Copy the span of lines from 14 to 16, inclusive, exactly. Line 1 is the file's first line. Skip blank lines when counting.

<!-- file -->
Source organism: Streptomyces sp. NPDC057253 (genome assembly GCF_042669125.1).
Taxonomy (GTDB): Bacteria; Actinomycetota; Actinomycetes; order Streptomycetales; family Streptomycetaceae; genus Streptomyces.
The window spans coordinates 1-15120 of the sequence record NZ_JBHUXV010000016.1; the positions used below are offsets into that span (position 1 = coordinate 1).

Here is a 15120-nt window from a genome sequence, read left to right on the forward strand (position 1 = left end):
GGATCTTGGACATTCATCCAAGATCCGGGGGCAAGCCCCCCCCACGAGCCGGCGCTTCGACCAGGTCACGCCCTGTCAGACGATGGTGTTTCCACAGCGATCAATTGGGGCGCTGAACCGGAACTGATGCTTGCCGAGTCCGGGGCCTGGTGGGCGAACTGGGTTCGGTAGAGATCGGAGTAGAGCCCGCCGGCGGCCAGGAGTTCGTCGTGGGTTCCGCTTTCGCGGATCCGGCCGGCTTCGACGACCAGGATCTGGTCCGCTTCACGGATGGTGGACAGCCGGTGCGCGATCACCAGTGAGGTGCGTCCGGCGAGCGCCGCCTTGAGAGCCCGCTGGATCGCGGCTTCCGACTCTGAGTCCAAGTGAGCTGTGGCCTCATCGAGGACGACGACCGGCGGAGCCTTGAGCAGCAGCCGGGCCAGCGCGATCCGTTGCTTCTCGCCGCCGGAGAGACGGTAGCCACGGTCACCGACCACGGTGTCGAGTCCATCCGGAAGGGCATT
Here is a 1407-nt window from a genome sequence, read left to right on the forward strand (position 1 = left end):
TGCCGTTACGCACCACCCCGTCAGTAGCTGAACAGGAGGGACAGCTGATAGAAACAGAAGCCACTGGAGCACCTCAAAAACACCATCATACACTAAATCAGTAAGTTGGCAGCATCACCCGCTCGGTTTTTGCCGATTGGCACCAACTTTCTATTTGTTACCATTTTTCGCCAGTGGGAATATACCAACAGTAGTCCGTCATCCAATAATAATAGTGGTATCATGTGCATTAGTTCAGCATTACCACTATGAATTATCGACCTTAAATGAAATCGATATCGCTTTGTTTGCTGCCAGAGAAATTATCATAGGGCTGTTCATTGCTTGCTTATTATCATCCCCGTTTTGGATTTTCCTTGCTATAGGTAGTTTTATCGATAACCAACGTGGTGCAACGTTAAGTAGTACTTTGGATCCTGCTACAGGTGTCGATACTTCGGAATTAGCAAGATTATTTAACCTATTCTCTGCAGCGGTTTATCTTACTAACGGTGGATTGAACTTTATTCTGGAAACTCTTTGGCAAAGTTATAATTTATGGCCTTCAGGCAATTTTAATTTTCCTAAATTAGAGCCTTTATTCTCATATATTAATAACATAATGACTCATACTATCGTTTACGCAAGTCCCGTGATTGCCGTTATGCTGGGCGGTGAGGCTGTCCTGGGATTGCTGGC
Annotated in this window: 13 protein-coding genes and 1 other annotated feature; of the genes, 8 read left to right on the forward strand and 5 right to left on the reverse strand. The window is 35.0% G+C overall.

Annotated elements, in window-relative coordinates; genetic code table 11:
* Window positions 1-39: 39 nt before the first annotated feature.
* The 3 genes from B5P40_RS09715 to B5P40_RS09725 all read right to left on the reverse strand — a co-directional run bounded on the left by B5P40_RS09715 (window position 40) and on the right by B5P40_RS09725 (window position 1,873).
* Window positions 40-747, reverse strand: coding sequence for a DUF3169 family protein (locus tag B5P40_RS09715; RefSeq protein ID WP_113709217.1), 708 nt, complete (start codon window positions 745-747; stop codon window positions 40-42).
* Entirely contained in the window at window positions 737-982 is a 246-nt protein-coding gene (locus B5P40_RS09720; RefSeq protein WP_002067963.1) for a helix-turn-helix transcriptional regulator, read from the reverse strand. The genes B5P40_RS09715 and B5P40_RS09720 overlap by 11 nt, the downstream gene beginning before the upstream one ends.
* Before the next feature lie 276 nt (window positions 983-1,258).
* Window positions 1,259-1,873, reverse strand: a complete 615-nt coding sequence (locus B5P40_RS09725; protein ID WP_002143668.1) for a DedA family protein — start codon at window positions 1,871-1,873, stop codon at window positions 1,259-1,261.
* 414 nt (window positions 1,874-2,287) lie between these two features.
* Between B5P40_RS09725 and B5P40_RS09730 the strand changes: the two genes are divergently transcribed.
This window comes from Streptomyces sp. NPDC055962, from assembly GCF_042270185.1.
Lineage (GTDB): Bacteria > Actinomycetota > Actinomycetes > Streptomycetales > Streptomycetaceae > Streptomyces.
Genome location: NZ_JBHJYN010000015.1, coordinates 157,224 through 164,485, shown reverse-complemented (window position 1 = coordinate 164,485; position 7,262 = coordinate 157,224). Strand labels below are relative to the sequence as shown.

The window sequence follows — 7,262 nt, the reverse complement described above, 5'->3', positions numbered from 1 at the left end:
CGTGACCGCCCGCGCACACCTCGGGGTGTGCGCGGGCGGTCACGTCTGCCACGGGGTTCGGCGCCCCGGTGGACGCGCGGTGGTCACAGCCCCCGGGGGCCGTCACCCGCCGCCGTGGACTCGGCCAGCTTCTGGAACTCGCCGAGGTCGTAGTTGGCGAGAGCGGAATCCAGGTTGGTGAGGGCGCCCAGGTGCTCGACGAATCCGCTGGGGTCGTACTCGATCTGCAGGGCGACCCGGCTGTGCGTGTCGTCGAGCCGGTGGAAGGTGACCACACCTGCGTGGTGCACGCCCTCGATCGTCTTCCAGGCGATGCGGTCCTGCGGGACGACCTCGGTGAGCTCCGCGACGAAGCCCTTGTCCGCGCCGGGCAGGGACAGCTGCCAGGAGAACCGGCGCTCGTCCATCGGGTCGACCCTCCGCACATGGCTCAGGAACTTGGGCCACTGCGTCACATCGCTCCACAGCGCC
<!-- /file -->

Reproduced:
* Before the next feature lie 276 nt (window positions 983-1,258).
* Window positions 1,259-1,873, reverse strand: a complete 615-nt coding sequence (locus B5P40_RS09725; protein ID WP_002143668.1) for a DedA family protein — start codon at window positions 1,871-1,873, stop codon at window positions 1,259-1,261.
* 414 nt (window positions 1,874-2,287) lie between these two features.